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Born in Petoskey, Michigan, I attended public school, while showing a love for mechanical and electrical things...constructing airplane models, a radio-controlled model boat, and a wireless telegraph system to a friend's house a half-mile away.

Studying at the University of Michigan, I was greatly impacted by a course on George Boole's logic...and also earned a double degree in electrical engineering and mathematics.

As a graduate student in electrical engineering at MIT, I was able to work on Vannevar Bush's differential analyzer, an early analog computer....which led to my Master's Thesis on A Symbolic Analysis of Relay and Switching Circuits...some consider it "possibly the most important, and also the most famous, master's thesis of the century."

After getting a Ph.D. at MIT for my thesis An Algebra for Theoretical Genetics, I worked at the Institute for Advanced Study in Princeton (NJ)...interacting with Hermann Weyl, John von Neumann, Albert Einstein, and Kurt Gödel.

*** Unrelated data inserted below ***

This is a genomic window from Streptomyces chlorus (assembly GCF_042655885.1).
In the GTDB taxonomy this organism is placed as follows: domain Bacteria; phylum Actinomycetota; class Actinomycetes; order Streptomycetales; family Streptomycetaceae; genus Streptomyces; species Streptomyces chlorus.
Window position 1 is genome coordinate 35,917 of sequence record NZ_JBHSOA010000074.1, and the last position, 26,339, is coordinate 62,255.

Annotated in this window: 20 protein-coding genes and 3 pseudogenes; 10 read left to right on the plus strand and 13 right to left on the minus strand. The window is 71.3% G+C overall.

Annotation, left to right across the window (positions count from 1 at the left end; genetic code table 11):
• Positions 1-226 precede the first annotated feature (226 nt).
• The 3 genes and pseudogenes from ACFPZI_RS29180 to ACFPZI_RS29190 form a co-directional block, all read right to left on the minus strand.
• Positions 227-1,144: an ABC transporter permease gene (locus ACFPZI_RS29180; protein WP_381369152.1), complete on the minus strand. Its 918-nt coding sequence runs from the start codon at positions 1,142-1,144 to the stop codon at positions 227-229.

During WWII, I worked at Bell Labs on cryptography (codebreaking and secure telecommunications primarily)...even worked with Alan Turing briefly.

Considered the founder of both digital computers and digital circuit design theory, I am best known as "the father of information theory," which is the foundation of the digital revolution and every device containing a microprocessor or microcontroller.

On a lighter side, I enjoyed juggling, unicycling, and chess...and invented rocket-powered flying discs, a motorized pogo stick, flame-throwing trumpet, a box called the "Ultimate Machine" (check it out on YouTube), a device that solved Rubik's Cube, and was the co-inventor of the first wearable computer.

Answer: Claude Shannon (1916 - 2001)